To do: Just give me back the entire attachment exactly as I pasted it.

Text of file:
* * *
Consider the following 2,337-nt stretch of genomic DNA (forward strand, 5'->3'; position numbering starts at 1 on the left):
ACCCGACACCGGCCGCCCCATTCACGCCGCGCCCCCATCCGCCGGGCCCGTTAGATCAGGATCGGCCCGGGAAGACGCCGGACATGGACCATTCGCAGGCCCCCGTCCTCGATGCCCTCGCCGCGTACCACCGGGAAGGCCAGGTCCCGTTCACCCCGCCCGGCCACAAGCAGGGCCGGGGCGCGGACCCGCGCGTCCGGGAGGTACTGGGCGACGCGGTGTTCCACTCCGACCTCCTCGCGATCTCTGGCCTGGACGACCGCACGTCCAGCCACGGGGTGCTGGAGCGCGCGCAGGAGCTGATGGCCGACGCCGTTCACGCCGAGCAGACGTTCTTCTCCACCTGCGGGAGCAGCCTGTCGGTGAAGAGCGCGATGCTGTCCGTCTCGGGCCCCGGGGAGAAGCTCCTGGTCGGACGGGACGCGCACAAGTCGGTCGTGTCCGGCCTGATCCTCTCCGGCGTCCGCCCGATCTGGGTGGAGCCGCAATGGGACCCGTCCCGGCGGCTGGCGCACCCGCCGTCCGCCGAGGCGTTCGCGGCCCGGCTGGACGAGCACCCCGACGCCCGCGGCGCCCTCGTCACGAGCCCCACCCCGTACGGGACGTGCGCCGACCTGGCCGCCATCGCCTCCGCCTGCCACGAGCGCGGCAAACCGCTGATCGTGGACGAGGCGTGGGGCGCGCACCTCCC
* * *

Consider the following 2,337-nt stretch of genomic DNA (forward strand, 5'->3'; position numbering starts at 1 on the left):
ACCCGACACCGGCCGCCCCATTCACGCCGCGCCCCCATCCGCCGGGCCCGTTAGATCAGGATCGGCCCGGGAAGACGCCGGACATGGACCATTCGCAGGCCCCCGTCCTCGATGCCCTCGCCGCGTACCACCGGGAAGGCCAGGTCCCGTTCACCCCGCCCGGCCACAAGCAGGGCCGGGGCGCGGACCCGCGCGTCCGGGAGGTACTGGGCGACGCGGTGTTCCACTCCGACCTCCTCGCGATCTCTGGCCTGGACGACCGCACGTCCAGCCACGGGGTGCTGGAGCGCGCGCAGGAGCTGATGGCCGACGCCGTTCACGCCGAGCAGACGTTCTTCTCCACCTGCGGGAGCAGCCTGTCGGTGAAGAGCGCGATGCTGTCCGTCTCGGGCCCCGGGGAGAAGCTCCTGGTCGGACGGGACGCGCACAAGTCGGTCGTGTCCGGCCTGATCCTCTCCGGCGTCCGCCCGATCTGGGTGGAGCCGCAATGGGACCCGTCCCGGCGGCTGGCGCACCCGCCGTCCGCCGAGGCGTTCGCGGCCCGGCTGGACGAGCACCCCGACGCCCGCGGCGCCCTCGTCACGAGCCCCACCCCGTACGGGACGTGCGCCGACCTGGCCGCCATCGCCTCCGCCTGCCACGAGCGCGGCAAACCGCTGATCGTGGACGAGGCGTGGGGCGCGCACCTCCC